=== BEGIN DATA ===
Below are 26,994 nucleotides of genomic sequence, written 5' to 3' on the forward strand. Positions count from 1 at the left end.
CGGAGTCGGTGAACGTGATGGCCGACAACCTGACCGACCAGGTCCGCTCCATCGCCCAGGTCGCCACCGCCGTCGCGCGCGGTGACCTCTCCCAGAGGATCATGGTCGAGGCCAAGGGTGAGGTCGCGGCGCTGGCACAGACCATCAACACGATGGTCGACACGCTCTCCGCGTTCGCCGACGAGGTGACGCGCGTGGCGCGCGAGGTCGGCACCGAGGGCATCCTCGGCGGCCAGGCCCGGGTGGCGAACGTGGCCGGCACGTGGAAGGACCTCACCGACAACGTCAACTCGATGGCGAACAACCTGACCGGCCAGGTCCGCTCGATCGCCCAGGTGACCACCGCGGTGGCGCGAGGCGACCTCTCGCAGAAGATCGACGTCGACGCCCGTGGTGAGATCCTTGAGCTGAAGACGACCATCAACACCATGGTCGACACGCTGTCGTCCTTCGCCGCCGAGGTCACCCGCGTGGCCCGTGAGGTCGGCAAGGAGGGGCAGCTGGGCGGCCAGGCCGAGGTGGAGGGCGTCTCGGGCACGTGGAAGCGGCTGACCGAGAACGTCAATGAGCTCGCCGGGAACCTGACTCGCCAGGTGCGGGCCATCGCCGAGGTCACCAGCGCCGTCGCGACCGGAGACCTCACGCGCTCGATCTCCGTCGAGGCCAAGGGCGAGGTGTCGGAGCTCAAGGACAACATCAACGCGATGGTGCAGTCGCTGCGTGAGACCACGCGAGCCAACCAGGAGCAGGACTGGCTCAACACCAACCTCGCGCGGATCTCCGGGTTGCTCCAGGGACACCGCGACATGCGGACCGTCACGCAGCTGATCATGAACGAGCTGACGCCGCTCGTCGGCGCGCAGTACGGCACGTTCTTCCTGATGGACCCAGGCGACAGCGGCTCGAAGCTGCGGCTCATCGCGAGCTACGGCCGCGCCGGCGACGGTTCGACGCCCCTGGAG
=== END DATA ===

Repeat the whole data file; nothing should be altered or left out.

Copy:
Below are 26,994 nucleotides of genomic sequence, written 5' to 3' on the forward strand. Positions count from 1 at the left end.
CGGAGTCGGTGAACGTGATGGCCGACAACCTGACCGACCAGGTCCGCTCCATCGCCCAGGTCGCCACCGCCGTCGCGCGCGGTGACCTCTCCCAGAGGATCATGGTCGAGGCCAAGGGTGAGGTCGCGGCGCTGGCACAGACCATCAACACGATGGTCGACACGCTCTCCGCGTTCGCCGACGAGGTGACGCGCGTGGCGCGCGAGGTCGGCACCGAGGGCATCCTCGGCGGCCAGGCCCGGGTGGCGAACGTGGCCGGCACGTGGAAGGACCTCACCGACAACGTCAACTCGATGGCGAACAACCTGACCGGCCAGGTCCGCTCGATCGCCCAGGTGACCACCGCGGTGGCGCGAGGCGACCTCTCGCAGAAGATCGACGTCGACGCCCGTGGTGAGATCCTTGAGCTGAAGACGACCATCAACACCATGGTCGACACGCTGTCGTCCTTCGCCGCCGAGGTCACCCGCGTGGCCCGTGAGGTCGGCAAGGAGGGGCAGCTGGGCGGCCAGGCCGAGGTGGAGGGCGTCTCGGGCACGTGGAAGCGGCTGACCGAGAACGTCAATGAGCTCGCCGGGAACCTGACTCGCCAGGTGCGGGCCATCGCCGAGGTCACCAGCGCCGTCGCGACCGGAGACCTCACGCGCTCGATCTCCGTCGAGGCCAAGGGCGAGGTGTCGGAGCTCAAGGACAACATCAACGCGATGGTGCAGTCGCTGCGTGAGACCACGCGAGCCAACCAGGAGCAGGACTGGCTCAACACCAACCTCGCGCGGATCTCCGGGTTGCTCCAGGGACACCGCGACATGCGGACCGTCACGCAGCTGATCATGAACGAGCTGACGCCGCTCGTCGGCGCGCAGTACGGCACGTTCTTCCTGATGGACCCAGGCGACAGCGGCTCGAAGCTGCGGCTCATCGCGAGCTACGGCCGCGCCGGCGACGGTTCGACGCCCCTGGAG